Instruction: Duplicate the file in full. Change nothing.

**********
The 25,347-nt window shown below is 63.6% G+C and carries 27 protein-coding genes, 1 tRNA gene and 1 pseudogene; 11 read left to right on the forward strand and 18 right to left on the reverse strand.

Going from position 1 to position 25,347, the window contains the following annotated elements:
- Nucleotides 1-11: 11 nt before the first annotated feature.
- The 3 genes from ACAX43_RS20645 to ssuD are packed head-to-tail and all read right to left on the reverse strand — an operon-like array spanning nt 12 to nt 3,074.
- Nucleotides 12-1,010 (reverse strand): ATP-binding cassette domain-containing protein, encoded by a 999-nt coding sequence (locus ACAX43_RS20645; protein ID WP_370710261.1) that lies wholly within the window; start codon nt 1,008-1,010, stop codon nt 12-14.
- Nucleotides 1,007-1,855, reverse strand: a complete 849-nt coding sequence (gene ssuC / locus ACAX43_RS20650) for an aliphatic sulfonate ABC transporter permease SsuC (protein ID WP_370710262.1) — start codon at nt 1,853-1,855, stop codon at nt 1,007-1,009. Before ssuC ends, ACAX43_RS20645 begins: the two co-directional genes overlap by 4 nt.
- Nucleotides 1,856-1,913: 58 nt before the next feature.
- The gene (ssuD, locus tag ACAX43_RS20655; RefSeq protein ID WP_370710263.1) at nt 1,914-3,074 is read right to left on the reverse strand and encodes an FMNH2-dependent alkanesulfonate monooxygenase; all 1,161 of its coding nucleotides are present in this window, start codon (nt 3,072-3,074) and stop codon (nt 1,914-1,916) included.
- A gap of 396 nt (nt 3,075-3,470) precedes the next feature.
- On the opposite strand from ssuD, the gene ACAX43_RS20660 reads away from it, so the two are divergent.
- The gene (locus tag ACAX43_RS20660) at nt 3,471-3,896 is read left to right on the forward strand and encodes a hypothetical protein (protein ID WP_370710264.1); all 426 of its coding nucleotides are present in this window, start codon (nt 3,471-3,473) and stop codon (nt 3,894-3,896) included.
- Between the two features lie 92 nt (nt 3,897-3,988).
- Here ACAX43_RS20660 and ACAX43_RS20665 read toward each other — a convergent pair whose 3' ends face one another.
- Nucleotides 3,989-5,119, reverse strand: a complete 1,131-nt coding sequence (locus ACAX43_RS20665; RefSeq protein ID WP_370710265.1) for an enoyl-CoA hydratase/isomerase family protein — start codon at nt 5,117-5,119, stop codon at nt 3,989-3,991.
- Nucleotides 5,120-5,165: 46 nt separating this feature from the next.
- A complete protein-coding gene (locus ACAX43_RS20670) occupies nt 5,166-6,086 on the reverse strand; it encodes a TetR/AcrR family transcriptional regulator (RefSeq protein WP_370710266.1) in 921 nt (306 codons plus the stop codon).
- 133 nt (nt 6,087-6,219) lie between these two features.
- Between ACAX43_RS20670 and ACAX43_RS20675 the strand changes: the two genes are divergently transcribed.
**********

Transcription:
The 25,347-nt window shown below is 63.6% G+C and carries 27 protein-coding genes, 1 tRNA gene and 1 pseudogene; 11 read left to right on the forward strand and 18 right to left on the reverse strand.

Going from position 1 to position 25,347, the window contains the following annotated elements:
- Nucleotides 1-11: 11 nt before the first annotated feature.
- The 3 genes from ACAX43_RS20645 to ssuD are packed head-to-tail and all read right to left on the reverse strand — an operon-like array spanning nt 12 to nt 3,074.
- Nucleotides 12-1,010 (reverse strand): ATP-binding cassette domain-containing protein, encoded by a 999-nt coding sequence (locus ACAX43_RS20645; protein ID WP_370710261.1) that lies wholly within the window; start codon nt 1,008-1,010, stop codon nt 12-14.
- Nucleotides 1,007-1,855, reverse strand: a complete 849-nt coding sequence (gene ssuC / locus ACAX43_RS20650) for an aliphatic sulfonate ABC transporter permease SsuC (protein ID WP_370710262.1) — start codon at nt 1,853-1,855, stop codon at nt 1,007-1,009. Before ssuC ends, ACAX43_RS20645 begins: the two co-directional genes overlap by 4 nt.
- Nucleotides 1,856-1,913: 58 nt before the next feature.
- The gene (ssuD, locus tag ACAX43_RS20655; RefSeq protein ID WP_370710263.1) at nt 1,914-3,074 is read right to left on the reverse strand and encodes an FMNH2-dependent alkanesulfonate monooxygenase; all 1,161 of its coding nucleotides are present in this window, start codon (nt 3,072-3,074) and stop codon (nt 1,914-1,916) included.
- A gap of 396 nt (nt 3,075-3,470) precedes the next feature.
- On the opposite strand from ssuD, the gene ACAX43_RS20660 reads away from it, so the two are divergent.
- The gene (locus tag ACAX43_RS20660) at nt 3,471-3,896 is read left to right on the forward strand and encodes a hypothetical protein (protein ID WP_370710264.1); all 426 of its coding nucleotides are present in this window, start codon (nt 3,471-3,473) and stop codon (nt 3,894-3,896) included.
- Between the two features lie 92 nt (nt 3,897-3,988).
- Here ACAX43_RS20660 and ACAX43_RS20665 read toward each other — a convergent pair whose 3' ends face one another.
- Nucleotides 3,989-5,119, reverse strand: a complete 1,131-nt coding sequence (locus ACAX43_RS20665; RefSeq protein ID WP_370710265.1) for an enoyl-CoA hydratase/isomerase family protein — start codon at nt 5,117-5,119, stop codon at nt 3,989-3,991.
- Nucleotides 5,120-5,165: 46 nt separating this feature from the next.
- A complete protein-coding gene (locus ACAX43_RS20670) occupies nt 5,166-6,086 on the reverse strand; it encodes a TetR/AcrR family transcriptional regulator (RefSeq protein WP_370710266.1) in 921 nt (306 codons plus the stop codon).
- 133 nt (nt 6,087-6,219) lie between these two features.
- Between ACAX43_RS20670 and ACAX43_RS20675 the strand changes: the two genes are divergently transcribed.